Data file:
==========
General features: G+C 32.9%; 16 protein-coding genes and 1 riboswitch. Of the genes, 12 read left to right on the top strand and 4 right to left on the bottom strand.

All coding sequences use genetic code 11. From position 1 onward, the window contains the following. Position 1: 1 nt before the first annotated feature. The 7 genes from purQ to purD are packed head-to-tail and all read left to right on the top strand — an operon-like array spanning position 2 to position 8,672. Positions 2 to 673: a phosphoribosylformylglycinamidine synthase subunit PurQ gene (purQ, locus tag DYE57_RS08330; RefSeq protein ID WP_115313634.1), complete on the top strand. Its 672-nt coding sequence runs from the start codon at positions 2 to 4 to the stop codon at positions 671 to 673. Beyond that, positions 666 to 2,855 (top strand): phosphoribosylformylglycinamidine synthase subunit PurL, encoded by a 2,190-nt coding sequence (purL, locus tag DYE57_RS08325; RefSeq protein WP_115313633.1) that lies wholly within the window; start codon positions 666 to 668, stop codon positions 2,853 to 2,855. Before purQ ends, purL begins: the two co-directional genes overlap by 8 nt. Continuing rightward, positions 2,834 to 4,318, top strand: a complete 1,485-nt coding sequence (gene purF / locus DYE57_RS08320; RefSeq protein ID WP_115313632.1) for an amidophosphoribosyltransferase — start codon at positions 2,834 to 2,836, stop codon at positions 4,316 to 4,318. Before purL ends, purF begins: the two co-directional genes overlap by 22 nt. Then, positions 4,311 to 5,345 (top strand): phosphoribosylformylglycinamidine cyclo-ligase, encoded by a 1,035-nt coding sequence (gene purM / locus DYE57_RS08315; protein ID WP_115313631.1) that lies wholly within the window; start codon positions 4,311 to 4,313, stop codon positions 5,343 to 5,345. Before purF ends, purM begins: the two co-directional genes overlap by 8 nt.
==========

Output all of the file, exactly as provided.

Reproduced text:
General features: G+C 32.9%; 16 protein-coding genes and 1 riboswitch. Of the genes, 12 read left to right on the top strand and 4 right to left on the bottom strand.

All coding sequences use genetic code 11. From position 1 onward, the window contains the following. Position 1: 1 nt before the first annotated feature. The 7 genes from purQ to purD are packed head-to-tail and all read left to right on the top strand — an operon-like array spanning position 2 to position 8,672. Positions 2 to 673: a phosphoribosylformylglycinamidine synthase subunit PurQ gene (purQ, locus tag DYE57_RS08330; RefSeq protein ID WP_115313634.1), complete on the top strand. Its 672-nt coding sequence runs from the start codon at positions 2 to 4 to the stop codon at positions 671 to 673. Beyond that, positions 666 to 2,855 (top strand): phosphoribosylformylglycinamidine synthase subunit PurL, encoded by a 2,190-nt coding sequence (purL, locus tag DYE57_RS08325; RefSeq protein WP_115313633.1) that lies wholly within the window; start codon positions 666 to 668, stop codon positions 2,853 to 2,855. Before purQ ends, purL begins: the two co-directional genes overlap by 8 nt. Continuing rightward, positions 2,834 to 4,318, top strand: a complete 1,485-nt coding sequence (gene purF / locus DYE57_RS08320; RefSeq protein ID WP_115313632.1) for an amidophosphoribosyltransferase — start codon at positions 2,834 to 2,836, stop codon at positions 4,316 to 4,318. Before purL ends, purF begins: the two co-directional genes overlap by 22 nt. Then, positions 4,311 to 5,345 (top strand): phosphoribosylformylglycinamidine cyclo-ligase, encoded by a 1,035-nt coding sequence (gene purM / locus DYE57_RS08315; protein ID WP_115313631.1) that lies wholly within the window; start codon positions 4,311 to 4,313, stop codon positions 5,343 to 5,345. Before purF ends, purM begins: the two co-directional genes overlap by 8 nt.